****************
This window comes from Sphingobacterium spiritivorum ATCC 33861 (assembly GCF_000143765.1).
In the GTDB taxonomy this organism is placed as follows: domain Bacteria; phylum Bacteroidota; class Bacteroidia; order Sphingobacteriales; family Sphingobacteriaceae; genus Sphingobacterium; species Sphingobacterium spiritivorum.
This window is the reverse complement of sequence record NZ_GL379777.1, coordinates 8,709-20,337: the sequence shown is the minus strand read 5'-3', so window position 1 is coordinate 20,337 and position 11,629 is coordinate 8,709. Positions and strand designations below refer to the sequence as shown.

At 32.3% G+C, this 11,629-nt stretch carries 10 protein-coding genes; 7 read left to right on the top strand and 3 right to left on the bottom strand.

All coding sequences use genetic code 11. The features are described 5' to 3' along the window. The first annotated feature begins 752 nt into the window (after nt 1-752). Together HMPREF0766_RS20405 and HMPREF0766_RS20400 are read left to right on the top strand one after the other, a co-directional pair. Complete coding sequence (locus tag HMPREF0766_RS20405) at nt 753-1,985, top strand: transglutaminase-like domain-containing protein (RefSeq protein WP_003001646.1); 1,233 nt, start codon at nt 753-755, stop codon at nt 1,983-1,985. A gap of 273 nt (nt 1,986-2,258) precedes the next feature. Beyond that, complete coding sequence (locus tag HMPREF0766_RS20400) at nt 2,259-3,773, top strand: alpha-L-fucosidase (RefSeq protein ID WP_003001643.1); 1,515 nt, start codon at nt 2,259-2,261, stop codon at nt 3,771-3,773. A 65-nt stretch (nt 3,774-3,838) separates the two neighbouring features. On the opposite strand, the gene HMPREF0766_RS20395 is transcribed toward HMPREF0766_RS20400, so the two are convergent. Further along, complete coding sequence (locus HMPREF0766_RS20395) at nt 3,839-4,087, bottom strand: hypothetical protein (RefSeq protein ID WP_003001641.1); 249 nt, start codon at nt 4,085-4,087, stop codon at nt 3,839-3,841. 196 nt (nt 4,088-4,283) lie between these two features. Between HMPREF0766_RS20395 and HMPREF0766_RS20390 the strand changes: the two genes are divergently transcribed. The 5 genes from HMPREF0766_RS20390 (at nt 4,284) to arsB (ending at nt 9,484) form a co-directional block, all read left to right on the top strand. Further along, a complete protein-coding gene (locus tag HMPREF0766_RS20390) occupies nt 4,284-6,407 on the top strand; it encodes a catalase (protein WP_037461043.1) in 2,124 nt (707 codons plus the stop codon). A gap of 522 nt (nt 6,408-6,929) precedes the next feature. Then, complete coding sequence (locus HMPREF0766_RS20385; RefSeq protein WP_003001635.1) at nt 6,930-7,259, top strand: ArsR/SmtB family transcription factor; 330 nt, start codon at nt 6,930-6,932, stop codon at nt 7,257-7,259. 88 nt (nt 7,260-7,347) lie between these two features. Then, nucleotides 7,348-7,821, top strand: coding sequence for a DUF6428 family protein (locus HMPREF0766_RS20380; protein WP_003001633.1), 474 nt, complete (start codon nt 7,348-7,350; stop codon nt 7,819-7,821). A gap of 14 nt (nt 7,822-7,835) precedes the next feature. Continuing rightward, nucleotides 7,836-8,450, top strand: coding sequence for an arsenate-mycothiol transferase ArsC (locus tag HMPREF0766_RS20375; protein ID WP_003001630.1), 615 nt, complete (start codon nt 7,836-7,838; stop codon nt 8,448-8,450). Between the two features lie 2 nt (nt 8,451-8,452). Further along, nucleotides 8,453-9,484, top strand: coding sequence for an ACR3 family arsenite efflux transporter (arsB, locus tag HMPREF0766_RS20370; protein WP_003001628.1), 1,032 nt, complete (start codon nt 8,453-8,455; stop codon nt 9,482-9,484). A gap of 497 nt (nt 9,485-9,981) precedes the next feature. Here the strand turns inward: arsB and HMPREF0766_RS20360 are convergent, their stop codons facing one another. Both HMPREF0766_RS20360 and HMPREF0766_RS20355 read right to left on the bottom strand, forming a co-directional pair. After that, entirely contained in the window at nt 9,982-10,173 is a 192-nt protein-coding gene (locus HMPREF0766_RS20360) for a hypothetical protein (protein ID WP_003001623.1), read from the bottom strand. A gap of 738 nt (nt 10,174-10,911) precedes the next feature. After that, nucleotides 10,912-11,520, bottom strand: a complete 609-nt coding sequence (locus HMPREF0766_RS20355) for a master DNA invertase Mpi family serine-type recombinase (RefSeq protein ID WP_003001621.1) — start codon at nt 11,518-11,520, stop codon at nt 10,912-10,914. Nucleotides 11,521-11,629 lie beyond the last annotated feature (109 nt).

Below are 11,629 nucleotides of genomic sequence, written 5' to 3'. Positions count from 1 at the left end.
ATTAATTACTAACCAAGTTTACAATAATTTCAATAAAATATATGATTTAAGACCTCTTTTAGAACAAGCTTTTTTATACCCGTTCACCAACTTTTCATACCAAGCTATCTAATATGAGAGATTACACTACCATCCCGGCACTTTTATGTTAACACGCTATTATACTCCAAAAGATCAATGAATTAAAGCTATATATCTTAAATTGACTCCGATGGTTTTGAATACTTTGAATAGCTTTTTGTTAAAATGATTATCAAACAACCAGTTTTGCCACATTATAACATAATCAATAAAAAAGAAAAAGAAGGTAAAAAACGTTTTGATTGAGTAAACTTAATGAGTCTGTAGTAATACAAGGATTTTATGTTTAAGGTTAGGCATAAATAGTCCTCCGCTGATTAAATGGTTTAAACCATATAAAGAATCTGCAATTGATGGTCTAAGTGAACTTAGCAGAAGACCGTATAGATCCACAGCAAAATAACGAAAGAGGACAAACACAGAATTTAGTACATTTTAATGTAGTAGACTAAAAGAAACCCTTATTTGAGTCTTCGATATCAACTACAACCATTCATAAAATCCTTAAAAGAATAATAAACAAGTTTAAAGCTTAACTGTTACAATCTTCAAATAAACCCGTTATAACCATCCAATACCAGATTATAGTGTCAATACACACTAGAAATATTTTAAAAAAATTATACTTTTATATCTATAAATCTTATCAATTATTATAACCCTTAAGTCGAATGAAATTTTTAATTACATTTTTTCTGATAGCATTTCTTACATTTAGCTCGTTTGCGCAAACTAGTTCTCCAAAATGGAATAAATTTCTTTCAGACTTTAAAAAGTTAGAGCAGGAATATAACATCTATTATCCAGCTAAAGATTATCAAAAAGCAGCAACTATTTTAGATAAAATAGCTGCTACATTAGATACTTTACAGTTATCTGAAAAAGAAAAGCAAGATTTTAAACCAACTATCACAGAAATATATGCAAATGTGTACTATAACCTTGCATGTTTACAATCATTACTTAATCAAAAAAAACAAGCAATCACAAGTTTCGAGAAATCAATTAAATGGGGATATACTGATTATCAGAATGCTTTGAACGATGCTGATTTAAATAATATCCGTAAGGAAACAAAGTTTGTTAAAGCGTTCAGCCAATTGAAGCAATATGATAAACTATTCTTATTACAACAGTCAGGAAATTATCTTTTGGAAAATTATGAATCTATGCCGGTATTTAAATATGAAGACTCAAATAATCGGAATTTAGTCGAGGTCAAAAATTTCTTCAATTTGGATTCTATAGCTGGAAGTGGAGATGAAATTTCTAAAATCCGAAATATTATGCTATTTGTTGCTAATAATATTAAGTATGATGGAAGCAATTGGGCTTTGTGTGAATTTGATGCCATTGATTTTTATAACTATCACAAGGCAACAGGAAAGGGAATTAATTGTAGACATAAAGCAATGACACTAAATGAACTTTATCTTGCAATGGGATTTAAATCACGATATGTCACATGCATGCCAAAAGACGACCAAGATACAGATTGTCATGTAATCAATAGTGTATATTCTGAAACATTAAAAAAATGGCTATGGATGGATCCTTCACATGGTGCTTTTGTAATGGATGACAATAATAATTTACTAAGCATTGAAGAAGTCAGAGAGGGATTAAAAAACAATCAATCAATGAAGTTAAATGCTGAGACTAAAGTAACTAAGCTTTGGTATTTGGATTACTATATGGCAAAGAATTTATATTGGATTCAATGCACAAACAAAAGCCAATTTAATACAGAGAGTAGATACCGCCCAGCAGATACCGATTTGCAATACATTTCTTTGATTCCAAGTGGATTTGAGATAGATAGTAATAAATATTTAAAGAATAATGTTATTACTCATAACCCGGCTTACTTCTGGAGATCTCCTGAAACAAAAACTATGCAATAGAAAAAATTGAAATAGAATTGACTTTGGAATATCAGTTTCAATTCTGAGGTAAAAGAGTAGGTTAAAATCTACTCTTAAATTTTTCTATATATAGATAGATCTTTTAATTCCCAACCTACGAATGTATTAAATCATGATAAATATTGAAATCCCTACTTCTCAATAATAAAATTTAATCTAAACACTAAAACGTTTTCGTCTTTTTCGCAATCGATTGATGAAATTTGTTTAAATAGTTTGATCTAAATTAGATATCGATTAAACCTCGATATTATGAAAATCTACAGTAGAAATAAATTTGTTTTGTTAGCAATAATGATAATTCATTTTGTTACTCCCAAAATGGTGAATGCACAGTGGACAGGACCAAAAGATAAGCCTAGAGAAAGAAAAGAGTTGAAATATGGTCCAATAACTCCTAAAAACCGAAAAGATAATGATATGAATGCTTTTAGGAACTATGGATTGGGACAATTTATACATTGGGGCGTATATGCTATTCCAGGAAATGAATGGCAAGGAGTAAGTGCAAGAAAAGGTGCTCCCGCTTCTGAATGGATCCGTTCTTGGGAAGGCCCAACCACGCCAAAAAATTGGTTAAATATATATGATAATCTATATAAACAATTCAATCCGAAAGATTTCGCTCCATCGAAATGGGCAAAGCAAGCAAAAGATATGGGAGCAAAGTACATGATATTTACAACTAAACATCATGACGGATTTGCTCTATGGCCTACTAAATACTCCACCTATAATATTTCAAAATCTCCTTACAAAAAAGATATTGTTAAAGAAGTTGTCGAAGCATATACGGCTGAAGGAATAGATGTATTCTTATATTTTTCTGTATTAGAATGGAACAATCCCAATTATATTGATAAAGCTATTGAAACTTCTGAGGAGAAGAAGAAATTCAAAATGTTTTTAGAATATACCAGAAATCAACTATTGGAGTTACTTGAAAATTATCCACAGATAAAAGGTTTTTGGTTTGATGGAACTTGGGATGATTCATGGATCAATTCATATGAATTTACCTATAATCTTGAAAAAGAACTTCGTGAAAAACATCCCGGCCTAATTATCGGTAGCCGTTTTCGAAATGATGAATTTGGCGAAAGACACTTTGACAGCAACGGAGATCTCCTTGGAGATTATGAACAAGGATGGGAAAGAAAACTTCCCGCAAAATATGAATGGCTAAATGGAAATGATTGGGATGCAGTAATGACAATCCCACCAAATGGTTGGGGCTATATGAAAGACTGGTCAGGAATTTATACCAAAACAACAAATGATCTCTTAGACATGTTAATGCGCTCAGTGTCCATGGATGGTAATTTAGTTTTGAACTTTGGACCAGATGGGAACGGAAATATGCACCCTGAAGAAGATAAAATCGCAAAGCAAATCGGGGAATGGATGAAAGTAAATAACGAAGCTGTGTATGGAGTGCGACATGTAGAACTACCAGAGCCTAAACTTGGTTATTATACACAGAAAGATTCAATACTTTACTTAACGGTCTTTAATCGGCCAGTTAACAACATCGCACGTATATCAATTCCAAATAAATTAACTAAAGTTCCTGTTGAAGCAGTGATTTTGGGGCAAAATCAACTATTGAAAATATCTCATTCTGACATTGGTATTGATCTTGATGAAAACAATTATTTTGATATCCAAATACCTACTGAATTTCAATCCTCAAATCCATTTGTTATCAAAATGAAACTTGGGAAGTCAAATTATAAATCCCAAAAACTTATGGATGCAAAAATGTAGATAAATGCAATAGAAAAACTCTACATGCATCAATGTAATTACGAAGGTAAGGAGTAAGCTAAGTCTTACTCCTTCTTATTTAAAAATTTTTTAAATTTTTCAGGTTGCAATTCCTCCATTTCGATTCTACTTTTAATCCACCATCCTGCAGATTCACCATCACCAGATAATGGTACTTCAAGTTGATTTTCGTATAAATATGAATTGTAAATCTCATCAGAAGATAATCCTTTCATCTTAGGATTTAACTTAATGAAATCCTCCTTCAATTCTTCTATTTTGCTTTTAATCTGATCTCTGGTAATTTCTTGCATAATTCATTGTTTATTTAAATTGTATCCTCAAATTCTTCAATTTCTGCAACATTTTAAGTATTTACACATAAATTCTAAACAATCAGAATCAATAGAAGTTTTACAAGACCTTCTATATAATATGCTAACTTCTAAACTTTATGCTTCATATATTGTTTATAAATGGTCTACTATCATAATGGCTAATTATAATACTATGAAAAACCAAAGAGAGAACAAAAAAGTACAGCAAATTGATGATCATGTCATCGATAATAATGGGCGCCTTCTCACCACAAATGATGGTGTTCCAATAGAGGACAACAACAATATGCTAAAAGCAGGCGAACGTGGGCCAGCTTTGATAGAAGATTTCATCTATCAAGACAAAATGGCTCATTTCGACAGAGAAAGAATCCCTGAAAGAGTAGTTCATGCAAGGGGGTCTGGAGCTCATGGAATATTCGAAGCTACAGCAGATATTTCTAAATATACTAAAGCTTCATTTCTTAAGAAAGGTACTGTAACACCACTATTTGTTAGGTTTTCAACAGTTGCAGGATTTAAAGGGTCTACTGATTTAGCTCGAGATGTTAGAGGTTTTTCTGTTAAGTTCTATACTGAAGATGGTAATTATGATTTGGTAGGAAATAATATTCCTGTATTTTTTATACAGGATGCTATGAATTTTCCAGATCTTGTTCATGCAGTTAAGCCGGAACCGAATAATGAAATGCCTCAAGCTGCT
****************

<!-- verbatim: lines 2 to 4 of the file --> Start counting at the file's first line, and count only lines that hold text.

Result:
In the GTDB taxonomy this organism is placed as follows: domain Bacteria; phylum Bacteroidota; class Bacteroidia; order Sphingobacteriales; family Sphingobacteriaceae; genus Sphingobacterium; species Sphingobacterium spiritivorum.
This window is the reverse complement of sequence record NZ_GL379777.1, coordinates 8,709-20,337: the sequence shown is the minus strand read 5'-3', so window position 1 is coordinate 20,337 and position 11,629 is coordinate 8,709. Positions and strand designations below refer to the sequence as shown.

At 32.3% G+C, this 11,629-nt stretch carries 10 protein-coding genes; 7 read left to right on the top strand and 3 right to left on the bottom strand.